. The cranes roost in the very shallow water of the Platt and at dawn fly out to feed in the corn fields that line the river banks. At dusk they return to the river. The cranes will stay here on the Platt for 3 to 4 weeks and fatten up. Their finial destination is the arctic nesting regions stretching from Hudson's Bay on the east to Siberia on the west. Once they leave the Platt they will not feed again until they reach the arctic. The week we were there over 300,000 Sandhill Cranes were on the river. The noise at fly out and fly in was indescribable.
These very beautiful birds stand 3 1/2 to 4 feet tall with a very noticeable red patch on their heads. Fossil evidence indicates that the cranes have been stopping here for thousands of years.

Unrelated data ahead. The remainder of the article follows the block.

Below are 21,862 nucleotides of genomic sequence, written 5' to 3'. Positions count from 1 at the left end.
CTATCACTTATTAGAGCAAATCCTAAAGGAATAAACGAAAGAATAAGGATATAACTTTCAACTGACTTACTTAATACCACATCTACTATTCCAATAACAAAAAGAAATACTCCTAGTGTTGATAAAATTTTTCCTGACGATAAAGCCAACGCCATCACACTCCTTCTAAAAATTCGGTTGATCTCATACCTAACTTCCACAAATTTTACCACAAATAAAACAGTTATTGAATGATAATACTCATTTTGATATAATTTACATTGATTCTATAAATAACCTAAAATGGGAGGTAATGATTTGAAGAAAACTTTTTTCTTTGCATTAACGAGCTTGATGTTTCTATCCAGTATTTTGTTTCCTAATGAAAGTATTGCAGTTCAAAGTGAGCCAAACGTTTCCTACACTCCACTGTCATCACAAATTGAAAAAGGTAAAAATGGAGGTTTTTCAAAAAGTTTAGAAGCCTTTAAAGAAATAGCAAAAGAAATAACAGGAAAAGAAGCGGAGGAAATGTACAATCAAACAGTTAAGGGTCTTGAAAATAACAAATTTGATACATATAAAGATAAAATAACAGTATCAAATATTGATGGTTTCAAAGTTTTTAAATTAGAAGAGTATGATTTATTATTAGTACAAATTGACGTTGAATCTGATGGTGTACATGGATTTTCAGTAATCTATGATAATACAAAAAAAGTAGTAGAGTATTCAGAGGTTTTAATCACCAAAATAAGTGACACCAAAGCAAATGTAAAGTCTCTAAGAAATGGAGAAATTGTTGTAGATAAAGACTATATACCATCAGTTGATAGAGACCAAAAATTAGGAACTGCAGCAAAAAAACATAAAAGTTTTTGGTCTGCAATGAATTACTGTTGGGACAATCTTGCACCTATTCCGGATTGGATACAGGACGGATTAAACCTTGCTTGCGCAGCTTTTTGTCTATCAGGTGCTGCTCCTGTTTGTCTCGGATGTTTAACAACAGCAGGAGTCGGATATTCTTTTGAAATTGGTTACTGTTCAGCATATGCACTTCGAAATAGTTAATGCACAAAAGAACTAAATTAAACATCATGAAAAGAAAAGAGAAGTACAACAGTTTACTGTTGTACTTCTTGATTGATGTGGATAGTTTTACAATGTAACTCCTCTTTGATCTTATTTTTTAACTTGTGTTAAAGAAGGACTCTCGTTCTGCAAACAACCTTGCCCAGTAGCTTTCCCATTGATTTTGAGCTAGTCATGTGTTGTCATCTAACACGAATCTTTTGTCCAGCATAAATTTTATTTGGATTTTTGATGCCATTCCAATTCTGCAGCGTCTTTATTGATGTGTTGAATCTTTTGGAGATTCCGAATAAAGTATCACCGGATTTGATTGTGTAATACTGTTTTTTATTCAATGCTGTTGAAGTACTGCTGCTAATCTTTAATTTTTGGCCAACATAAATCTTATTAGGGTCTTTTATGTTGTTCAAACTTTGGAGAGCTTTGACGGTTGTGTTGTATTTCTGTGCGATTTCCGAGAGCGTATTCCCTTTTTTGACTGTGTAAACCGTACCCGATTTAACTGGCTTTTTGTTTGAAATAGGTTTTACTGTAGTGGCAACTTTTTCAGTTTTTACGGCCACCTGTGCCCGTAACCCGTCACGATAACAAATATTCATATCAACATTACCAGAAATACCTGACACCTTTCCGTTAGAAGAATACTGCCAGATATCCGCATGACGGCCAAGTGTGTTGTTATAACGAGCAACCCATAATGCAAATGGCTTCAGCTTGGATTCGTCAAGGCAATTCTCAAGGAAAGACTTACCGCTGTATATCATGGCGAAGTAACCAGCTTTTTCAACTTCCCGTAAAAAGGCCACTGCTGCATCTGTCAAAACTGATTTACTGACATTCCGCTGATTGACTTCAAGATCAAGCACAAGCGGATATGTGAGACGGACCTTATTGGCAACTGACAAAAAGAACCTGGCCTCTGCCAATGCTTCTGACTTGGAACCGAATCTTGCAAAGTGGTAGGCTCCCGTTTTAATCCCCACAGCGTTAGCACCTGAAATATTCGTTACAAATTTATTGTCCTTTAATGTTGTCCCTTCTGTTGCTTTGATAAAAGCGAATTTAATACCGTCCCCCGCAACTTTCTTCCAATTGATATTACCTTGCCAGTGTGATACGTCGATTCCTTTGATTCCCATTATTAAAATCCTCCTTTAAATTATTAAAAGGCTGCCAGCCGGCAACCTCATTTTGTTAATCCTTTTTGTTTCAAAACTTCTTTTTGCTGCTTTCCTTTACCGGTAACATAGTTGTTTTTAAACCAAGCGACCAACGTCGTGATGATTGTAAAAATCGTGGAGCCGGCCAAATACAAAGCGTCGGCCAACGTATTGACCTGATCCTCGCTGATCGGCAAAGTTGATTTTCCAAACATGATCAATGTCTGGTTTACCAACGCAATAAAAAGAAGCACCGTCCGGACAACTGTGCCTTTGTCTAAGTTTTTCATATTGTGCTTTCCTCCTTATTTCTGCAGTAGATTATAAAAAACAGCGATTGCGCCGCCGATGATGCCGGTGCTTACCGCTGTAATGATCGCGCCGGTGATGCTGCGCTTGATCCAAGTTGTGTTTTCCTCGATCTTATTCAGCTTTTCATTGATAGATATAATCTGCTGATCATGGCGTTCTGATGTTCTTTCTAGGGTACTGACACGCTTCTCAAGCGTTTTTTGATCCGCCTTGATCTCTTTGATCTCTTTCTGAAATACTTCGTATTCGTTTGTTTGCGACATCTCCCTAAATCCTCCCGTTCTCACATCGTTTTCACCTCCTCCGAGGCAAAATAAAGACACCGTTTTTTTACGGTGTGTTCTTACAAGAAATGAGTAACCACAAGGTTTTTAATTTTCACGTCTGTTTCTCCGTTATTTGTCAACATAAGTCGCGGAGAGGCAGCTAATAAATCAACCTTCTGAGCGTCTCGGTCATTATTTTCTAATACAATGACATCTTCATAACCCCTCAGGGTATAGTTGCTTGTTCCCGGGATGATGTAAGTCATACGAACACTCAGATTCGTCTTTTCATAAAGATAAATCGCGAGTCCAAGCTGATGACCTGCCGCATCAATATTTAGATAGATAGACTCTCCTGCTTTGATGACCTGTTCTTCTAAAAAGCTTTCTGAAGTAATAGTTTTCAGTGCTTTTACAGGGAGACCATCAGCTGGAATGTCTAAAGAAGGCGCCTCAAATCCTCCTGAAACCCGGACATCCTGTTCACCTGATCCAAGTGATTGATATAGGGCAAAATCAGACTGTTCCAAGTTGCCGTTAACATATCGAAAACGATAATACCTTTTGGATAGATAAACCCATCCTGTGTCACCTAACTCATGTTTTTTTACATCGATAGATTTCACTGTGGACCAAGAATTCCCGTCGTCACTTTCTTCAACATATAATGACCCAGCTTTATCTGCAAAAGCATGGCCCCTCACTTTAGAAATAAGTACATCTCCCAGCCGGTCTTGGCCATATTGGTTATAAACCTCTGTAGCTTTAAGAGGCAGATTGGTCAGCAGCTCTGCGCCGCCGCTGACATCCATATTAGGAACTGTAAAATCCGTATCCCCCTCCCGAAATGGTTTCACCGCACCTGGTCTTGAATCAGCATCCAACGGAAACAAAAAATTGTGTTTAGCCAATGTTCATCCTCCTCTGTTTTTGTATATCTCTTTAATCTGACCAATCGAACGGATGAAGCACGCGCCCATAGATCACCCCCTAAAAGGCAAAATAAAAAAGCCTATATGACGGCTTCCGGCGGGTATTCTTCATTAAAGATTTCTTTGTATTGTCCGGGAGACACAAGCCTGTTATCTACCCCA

Sandhill Cranes mate for life and preform a very unusual "dance" which strengthens their bond.
The annual spring migration of the Sandhill Cranes through this narrow area of the Platt River has been called one of the wonders of the natural world comparable to the wildebeest migration on the Serengeti. This is a spectacle that can be seen at no other place.